Tribute in Japan brings back painful memories

By Nefertiti Matatia In Iwaki City Japan 20 May 2018, 12:00AM

Prime Minister Tuilaepa Sailele Malielegaoi and leaders attending the 8th Pacific Island Leaders Meeting (P.A.L.M.) in Japan have paid tribute to the lives lost during the 2011 tsunami in Japan.

The disaster struck Iwaki City where the summit is held. 

As the participants acknowledged a moment of silence, the Minister of Education Sports and Culture, Loau Keneti Sio, said it brought back to him painful memories.

Speaking to the Sunday Samoan, he said it reminded him of the same devastation that Samoa experienced during the 2009 tsunami where 147 people were killed.

The majority of lives were claimed at the south coast of Upolu.

“It was so emotional the way I looked at it because about 26,000 people lost their lives to the earthquake and tsunami in Japan,” he said.

“It made me think about what happened in Samoa back then."

 “It is an issue that brings back a lot of emotions. It is very difficult."

“And so here in Japan, it was a heartfelt experience for people who had their entire families washed away, in some cases parents losing their children and also children becoming orphans."

“It was a very difficult.”

Counsellor for the Reconstruction Agency, Fumio Yamazaki said up until this very day, the people who were affected are still undergoing counselling.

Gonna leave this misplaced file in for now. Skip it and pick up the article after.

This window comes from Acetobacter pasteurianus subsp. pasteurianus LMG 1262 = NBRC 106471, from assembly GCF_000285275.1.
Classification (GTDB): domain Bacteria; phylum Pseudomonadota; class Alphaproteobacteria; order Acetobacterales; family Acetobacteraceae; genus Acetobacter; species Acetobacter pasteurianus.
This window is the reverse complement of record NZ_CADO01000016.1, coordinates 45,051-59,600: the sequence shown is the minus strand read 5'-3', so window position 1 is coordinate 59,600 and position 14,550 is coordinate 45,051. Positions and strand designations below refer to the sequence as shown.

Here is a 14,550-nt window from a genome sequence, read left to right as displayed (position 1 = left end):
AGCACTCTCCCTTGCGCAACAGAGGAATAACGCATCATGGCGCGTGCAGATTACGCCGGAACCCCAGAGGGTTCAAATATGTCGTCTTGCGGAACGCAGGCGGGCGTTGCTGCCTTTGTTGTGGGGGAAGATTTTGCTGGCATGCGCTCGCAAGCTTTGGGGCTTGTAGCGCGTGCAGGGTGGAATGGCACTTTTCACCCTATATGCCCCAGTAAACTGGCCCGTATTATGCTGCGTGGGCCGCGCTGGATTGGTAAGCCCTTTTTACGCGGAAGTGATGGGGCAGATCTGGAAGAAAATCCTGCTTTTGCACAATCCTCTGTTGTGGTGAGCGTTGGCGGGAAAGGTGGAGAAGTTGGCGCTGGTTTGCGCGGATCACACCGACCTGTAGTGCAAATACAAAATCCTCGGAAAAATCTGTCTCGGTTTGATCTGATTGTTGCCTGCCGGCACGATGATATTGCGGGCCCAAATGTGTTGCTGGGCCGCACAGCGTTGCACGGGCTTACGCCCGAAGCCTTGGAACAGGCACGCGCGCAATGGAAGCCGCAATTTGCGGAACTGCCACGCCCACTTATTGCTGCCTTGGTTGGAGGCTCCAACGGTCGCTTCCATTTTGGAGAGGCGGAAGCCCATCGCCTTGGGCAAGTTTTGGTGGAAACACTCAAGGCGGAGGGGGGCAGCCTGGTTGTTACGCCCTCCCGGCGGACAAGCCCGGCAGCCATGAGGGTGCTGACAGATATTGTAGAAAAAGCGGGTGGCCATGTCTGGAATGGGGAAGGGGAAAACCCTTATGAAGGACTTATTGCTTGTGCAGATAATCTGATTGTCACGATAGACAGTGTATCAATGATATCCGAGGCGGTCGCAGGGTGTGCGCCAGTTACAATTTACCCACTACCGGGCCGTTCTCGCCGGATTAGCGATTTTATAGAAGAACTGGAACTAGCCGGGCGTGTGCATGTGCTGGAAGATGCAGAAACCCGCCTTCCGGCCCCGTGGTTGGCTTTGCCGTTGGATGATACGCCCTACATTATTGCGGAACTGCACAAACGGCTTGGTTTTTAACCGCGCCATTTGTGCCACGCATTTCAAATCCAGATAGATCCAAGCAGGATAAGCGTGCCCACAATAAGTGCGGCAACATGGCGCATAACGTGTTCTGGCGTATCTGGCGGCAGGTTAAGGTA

The magnitude of the disaster was not lost on Prime Minister Tuilaepa.

 “We continue to pray for the families of those who lost loved ones in this tragedy and we are honoured to be able to pay tribute to their memory earlier on today,” he said.

 “As the people of Fukishima share with our Pacific family their experiences of perseverance and resilience as they rebuilt and reconstruct their lives following the devastating fate East earthquake and tsunami of 2011, the positive spirit on resilience of the people of Fukishima Prefecture to rebuilt are an inspiration to us all in the Pacific who are mainly coastline dwellers and whose everyday life is threaten by natural disasters and hazards and impacts of climate change,” he said.

 “I am told that the Fukishima Prefecture is well known as the fruit kingdom."

“It’s richness of fruit varieties must be alike to the famous biblical garden of Eden. It is my hope that 8th P.A.L.M. Summit will yield similar planting for us all.” 

By Nefertiti Matatia In Iwaki City Japan 20 May 2018, 12:00AM

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